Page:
Indiana – John Morgan b. 22/5/1883 in Coal Creek – d.5/1/1956
Iowa – William A. b.Nov.8th 1885 (Knoxville, Marion) – d.24/3/1958 (buried in Auburn) and Thomas b. May 1889
Alabama (Blocton) – Robert R. b.25/2/1891- d.Feb.1961, Evan R. b.25/2/1893-d.11/10/1950 (buried Springhill Cemetery Danville), unknown b. and d. between 1894-97, Edwin b.Jan. 21st 1897- d. May 31st 1908 (Auburn Sangamon ILL), and David M. b.16/9/1901 (Belle Ellen) – d.11/6/1948 (Kankekee ILL. and buried in Pleasant MND Cemetery)
Illinois – George b.5/10/1905 – d.15/3/1981(Auburn Spangamon and buried in Merrillville IND.)
The Bryn(n) family’s final move from Alabama to Illinois, was so the men folk could work for Uncle Tom Moses (read on) at the Bunsenville Coal Co. in Georgetown. This makes the fact that Jane was airbrushed out of the book about her younger brother (“The transformation of a boy to a man in the coal mine“) extremely odd indeed.
In the census of 1910 the Bryn(n) family were living in Auburn Township Sangamon Co. ILL., and their seventh son Edwin had sadly died as a child. Also in this census the age gap between Jane and Robert had shrunk to 11 years (it was 13 years in the 1880 census). By the 1920 census all the boys, except George (too young ?), were (not surprisingly) coalminers and the family had a Scottish woman and her daughter as servants. The reason for this, was that sadly Jane had died in Westville ILL on 13/7/1918; she was buried in Thayer Indiana. How ironic that her husband Robert comfortably outlived her considering his dangerous occupation and the large age gap between them. Robert Bryn(n) lived for another decade, dying on the 16th of August 1928 in Gary IND. He was buried at Thayer/Auburn Sangamon ILL.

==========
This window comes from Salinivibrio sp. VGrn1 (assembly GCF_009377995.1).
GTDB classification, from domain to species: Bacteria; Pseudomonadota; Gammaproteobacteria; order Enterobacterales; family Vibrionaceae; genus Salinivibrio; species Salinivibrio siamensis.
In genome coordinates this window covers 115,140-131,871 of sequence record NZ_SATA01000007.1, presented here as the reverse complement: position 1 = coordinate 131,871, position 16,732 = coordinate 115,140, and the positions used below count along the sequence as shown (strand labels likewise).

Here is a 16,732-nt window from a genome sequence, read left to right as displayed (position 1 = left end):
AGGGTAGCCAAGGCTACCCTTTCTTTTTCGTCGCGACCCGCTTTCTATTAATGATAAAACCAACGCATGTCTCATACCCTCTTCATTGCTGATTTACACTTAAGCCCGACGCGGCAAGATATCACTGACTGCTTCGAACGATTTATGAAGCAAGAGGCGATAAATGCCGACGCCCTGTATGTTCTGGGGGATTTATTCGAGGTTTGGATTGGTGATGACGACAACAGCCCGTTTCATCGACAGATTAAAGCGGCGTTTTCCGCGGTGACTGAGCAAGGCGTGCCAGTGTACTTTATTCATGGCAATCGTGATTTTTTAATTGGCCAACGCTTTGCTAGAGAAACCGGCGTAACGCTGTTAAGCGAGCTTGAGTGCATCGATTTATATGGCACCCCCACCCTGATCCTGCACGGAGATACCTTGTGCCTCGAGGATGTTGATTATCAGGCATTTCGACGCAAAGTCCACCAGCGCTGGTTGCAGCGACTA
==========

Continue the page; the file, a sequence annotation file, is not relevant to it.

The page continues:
Back to the servants, and Euphemie Teriss (3/7/1874-15/3/1946) the widowed mother of Ann Teriss, later bizarrely married one of the Bryn(n) boys! William A. wed Euphemie (circa 1929), despite the fact that she was 11 years older than him. Other spouses included John Morgan marrying Anna 1892-1963, hospital attendant David M. marrying Helen, Evan R. marrying Annie Jones on Dec.11th 1920 and Laura J. (b.1909) was the name of George’s wife. Laura and George had a son Robert W. b.1929.
As mentioned before Evan VIII, Morgan’s middle son and the first American born Moses, “disappeared” after the 1870 census. His younger brother’s (Thomas M.) obituary later revealed that Evan had in fact died in a coal mining accident in Lucas Iowa, sometime before the next census of 1880. It’s hard to believe he would have been helping his father in the mine before the age of 11, so that must mean a date of around 1879 when he was killed. Curiously in the book written about his younger brother (see next chapter) Evan, who was little more than a child, was for some reason referred to as “Uncle Evan” when he was horrifically crushed to death by a moving trip of loaded coal tram’s in an accident underground. Although back then this was probably by no means an uncommon occurrence, one can hardly imagine the guilt his father Morgan must have felt.